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istockphoto; h. hopp-bruce/globe staff

For a statewide campaign that didn’t engage very deeply on the question of taxes, Massachusetts voters certainly made themselves heard. They said no to a tiny automatic increase in the gasoline tax, no to an expansion of the bottle bill that opponents branded a consumption tax, and no to repealing casinos, touted as a “voluntary” alternative to higher taxes.

And they said yes, albeit narrowly, to Charlie Baker, the governor-elect who appealed directly to middle-class voters tired of “being nickel and dimed” by taxes. Baker’s formulation is more accurate than he may have realized, since the amount individual voters will save by rejecting the ballot questions is literally pocket change. But nickels and dimes add up to real money when billions of them are taken out of the revenue stream.

Despite the flinty mood of the voters, there is some reason for optimism for those who believe state government provides important services that are worth paying for. For one thing, Baker is a numbers guy, and the numbers are compelling. Despite a strong economy in Massachusetts, revenues are not keeping up. The current state budget relies on $250 million in one-time fixes and a $140 million draw from the rainy-day fund to close a revenue gap, and a new $325 million shortfall cropped up last week (the budget already counts projected casino revenues). Under a complicated formula adopted in 2002, the state income tax rate will automatically decline in January to 5.15 percent, slicing another $150 million annually out of the budget.

Unexpected expenses and unknown knowns abound. Debt service and state employee pensions are both growing faster than revenues. Some 300,000 residents were shifted onto a “temporary’’ Medicaid plan when the state’s health exchange rollout collapsed, and it isn’t clear when the federal government will reimburse the state or for how much. “The state could be on the hook for hundreds of millions” in that fiasco, said Michael Widmer, director of the Massachusetts Taxpayers’ Foundation.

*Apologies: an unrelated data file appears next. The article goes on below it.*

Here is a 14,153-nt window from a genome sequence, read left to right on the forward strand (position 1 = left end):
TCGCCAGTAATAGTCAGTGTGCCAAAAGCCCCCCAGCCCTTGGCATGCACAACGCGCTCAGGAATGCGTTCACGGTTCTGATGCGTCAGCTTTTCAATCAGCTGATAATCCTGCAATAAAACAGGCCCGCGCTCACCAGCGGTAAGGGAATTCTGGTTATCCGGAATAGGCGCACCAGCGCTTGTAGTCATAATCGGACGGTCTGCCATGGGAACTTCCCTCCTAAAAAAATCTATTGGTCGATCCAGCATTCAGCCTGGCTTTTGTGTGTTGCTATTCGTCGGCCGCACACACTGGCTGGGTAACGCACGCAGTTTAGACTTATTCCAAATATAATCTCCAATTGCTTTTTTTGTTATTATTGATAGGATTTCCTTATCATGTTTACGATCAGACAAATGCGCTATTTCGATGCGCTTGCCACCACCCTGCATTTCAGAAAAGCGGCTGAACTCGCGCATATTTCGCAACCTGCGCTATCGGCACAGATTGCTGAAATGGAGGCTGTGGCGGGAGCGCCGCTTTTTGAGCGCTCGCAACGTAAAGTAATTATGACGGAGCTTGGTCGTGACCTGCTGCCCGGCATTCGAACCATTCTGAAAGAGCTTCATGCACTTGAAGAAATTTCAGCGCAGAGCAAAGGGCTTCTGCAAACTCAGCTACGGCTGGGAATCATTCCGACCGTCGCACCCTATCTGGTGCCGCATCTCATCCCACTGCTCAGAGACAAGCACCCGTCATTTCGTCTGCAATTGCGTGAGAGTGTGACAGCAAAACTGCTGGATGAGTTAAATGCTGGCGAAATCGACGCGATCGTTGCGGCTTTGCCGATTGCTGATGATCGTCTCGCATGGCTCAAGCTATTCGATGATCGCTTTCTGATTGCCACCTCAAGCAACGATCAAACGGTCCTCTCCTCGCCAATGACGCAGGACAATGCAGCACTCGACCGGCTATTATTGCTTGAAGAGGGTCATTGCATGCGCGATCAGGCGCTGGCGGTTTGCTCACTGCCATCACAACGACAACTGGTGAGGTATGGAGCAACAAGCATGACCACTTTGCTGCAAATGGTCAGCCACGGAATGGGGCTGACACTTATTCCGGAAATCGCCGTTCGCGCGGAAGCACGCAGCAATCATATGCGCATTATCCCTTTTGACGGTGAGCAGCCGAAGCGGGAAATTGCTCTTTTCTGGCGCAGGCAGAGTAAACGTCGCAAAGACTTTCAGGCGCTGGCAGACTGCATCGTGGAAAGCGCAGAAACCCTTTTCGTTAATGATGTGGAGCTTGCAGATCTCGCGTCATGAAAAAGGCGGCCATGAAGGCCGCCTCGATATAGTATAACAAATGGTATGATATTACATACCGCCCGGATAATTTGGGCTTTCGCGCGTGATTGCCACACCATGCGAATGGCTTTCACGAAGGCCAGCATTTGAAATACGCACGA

And Baker has his own commendable spending priorities. He wants to do more for substance abuse education and treatment. His support for increasing the earned income tax credit will help working poor families, but it, too, has a price tag. And let’s not forget the state’s 493 structurally deficient bridges (according to the American Society of Civil Engineers) and 341 high-hazard dams in desperate need of capital investment.


In other words, the state’s budget gap is going to be too big to fill with efficiencies alone.

Reopening the tax reform debate may seem like a nonstarter in these circumstances. But at the risk of donning rose-colored glasses, I would suggest that voters are not so much anti-taxes as they are anti-unfairness. There is legitimate reason for working families in Massachusetts to feel squeezed by increasing prices and decreased earning power. Real wages haven’t gone up since the late 1970s. Income inequality is worsening. And Massachusetts is now the most expensive place to buy a four-bedroom house (outside California) in the country. No wonder voters didn’t want to spend even a few pennies more on the one commodity — gasoline — that seems to be getting cheaper.

Meanwhile, the state’s tax system only widens the gap for struggling families. A bipartisan legislative commission on tax fairness issued a major report this spring showing that the lowest 20 percent of Massachusetts workers pay a much larger share of their income — more than twice — in state and local taxes than those in the top one percent. “I think you can have a conversation about fairness,” said representative Jay Kaufman, chairman of the House revenue committee. “There’s a real sensitivity to the consequences of the wealth and income divide.”


The best way to increase revenues and bring real fairness to the system is with an income tax that flips those percentages. State revenues aren’t stalled because working families are paying too little in taxes. Over the past 15 years the state has tilted the balance with tax policies, such as cuts on dividend income, that largely benefit the top one percent while the bottom 20 percent pinch pennies. You don’t even have to be a numbers guy to see that doesn’t add up.

Renée Loth’s column appears regularly in the Globe.